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Mike Lopresti | | October 17, 2017

How unbeaten Columbia made its way to the top of the Ivy League

The Columbia Lions haven't had a winning season in 21 years. They're starting this season 5-0.

Columbia’s story of football renaissance begins with the reluctant retiree from Penn.

Ninety-two days. That’s how long Al Bagnoli stayed away from coaching football. Hardly time enough for a guy to improve his golf handicap. That was the winter of 2015, after he had coached 23 seasons at Penn and won nine Ivy League championships.

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“Honestly I didn’t count the days, someone told me,” he said over the phone this week. “I had this great plan of transitioning into athletic administration. I wasn’t retiring from work. I wasn’t going down to Boca and play golf seven days a week.”

Do some administrating, shake some hands, see the grandkids more. Why not, at 62? “I tried it for three months, and it just wasn’t what I thought it was going to be. It was not very challenging.”

So Bagnoli took a mulligan on retiring. But here’s the thing. Penn already had his replacement.

But Columbia needed a new coach.

“It’s unusual when you look back on it,” he said. “Most coaches don’t come back into the same league, so that was a little bit weird.”

Three years later, the Lions face a huge game Saturday, and how often has that been said lately at Columbia? They are 5-0, and travel to fellow unbeaten Dartmouth to decide who’s atop the Ivy League. Last season, by the way, Columbia finished 3-7 and Dartmouth 4-6.

Even Bagnoli is a tad surprised. “Who would have thunk this?”

But who’d have thunk most of what is going on with the Lions? To appreciate where Columbia football is, consider where Columbia football has been.

Three winning seasons in 54 years, the most recent 21 years ago.

One Ivy League title, ever. That came the same year a Harvard man moved into the White House. John Kennedy in 1961.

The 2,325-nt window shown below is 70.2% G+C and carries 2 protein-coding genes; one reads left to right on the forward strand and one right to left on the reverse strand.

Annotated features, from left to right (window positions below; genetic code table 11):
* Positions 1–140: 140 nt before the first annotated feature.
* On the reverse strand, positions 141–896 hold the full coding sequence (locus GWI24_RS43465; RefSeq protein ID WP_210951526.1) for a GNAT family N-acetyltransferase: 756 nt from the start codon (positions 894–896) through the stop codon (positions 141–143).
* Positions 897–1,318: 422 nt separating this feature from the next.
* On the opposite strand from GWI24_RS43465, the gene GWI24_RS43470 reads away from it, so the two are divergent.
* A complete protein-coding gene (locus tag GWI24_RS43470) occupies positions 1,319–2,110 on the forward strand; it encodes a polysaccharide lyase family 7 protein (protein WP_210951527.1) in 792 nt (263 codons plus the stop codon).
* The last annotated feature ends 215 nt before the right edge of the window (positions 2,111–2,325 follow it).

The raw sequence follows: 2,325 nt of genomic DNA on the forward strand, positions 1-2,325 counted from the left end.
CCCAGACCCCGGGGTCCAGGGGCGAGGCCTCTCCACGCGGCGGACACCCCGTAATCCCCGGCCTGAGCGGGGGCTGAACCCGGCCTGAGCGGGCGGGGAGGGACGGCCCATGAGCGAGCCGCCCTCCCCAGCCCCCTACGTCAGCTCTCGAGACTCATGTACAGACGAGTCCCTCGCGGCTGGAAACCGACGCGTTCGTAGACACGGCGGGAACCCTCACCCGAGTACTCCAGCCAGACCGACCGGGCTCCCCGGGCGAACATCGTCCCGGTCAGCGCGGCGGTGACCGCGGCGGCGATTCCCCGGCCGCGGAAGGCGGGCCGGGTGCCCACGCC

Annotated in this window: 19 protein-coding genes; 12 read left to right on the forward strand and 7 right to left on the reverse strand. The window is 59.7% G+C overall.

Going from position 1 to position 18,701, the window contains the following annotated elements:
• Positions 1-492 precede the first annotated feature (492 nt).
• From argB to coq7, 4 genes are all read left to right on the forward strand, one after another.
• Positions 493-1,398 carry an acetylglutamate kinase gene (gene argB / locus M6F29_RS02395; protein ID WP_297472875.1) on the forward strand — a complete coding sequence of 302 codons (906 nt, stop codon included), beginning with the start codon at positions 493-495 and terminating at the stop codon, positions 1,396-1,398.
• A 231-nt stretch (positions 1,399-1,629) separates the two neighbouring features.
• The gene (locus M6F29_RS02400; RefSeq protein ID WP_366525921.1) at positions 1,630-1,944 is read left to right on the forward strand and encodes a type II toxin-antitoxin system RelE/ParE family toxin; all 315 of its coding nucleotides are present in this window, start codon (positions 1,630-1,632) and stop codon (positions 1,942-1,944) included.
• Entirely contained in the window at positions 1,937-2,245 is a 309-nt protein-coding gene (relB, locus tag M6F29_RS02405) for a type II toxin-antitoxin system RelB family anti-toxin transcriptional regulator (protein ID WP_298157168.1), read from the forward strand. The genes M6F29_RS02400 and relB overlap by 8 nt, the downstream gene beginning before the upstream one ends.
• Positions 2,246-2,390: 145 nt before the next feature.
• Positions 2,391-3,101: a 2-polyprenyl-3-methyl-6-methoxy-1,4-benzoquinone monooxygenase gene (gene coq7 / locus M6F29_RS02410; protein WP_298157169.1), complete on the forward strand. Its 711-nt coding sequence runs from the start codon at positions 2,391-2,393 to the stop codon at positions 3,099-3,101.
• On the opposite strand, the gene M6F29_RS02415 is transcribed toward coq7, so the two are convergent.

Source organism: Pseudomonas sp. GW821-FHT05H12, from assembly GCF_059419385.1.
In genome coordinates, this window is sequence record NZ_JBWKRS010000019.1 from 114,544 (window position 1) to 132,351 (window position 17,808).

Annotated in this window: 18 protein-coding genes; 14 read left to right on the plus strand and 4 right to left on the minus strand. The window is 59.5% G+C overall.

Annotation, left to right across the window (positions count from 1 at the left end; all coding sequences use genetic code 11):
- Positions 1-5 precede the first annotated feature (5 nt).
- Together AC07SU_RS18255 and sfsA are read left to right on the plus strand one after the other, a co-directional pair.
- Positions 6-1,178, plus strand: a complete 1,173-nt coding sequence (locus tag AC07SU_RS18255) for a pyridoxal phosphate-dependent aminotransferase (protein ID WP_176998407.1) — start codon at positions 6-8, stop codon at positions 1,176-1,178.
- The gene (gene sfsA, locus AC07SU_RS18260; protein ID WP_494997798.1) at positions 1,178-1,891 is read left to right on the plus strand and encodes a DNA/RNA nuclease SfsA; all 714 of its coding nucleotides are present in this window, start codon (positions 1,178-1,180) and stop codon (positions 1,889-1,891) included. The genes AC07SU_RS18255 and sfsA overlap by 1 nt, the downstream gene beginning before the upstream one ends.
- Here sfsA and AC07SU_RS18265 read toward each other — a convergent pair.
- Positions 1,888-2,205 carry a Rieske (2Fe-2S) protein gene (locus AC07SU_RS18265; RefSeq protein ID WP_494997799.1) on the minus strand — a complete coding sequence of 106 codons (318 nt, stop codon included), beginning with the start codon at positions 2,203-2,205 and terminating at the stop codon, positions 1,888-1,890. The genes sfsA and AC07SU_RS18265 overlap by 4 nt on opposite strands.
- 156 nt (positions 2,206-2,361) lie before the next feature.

These five wins in five weeks match the total victory of the past four seasons, when the Lions were going 5-35. That included a 24-game losing streak, not to be confused with the infamous 44-game losing streak in the 1980s.

Four .500-or-better seasons in Ivy League play since 1956.

An all-time 24.3 winning percentage in Ivy League play. The Lions are 36-65-3 against Cornell. That’s the best Columbia record with any conference opponent.

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So you can understand Bagnoli when he says, “This is the ultimate challenge. So if you like challenges, and I think most coaches do...but I was also smart enough to know that it just couldn’t be business as usual. I had the fortunate ability to know what budgets are supposed to look like from a successful program, to know what an infrastructure is supposed to look like within our league from a successful program. I had to be reassured that everybody was going to be all in on this, because if it was just going to continue with the status quo, we weren’t going to have any more success than the last people did.”

The assistants are now paid better and get help with housing, so New York City prices don’t devour them. Such is life for a school in upper Manhattan. “New York has some wonderful advantages, but it also has some disadvantages with cost of living and cost of housing,” Bagnoli said. “Those are issues I never had at Penn. The institution had to be on board with a lot of things, because this is a very unique environment relative to the other seven schools in our league.”

There is a new bubble for indoor practice, built with $10 million worth of donations. Plus an enhanced strength, weight and nutrition program, for as Bagnoli noted, sounding every bit the Ivy League man, “We inherited a very tall and linear team, with not a tremendous amount of strength and explosion and girth.”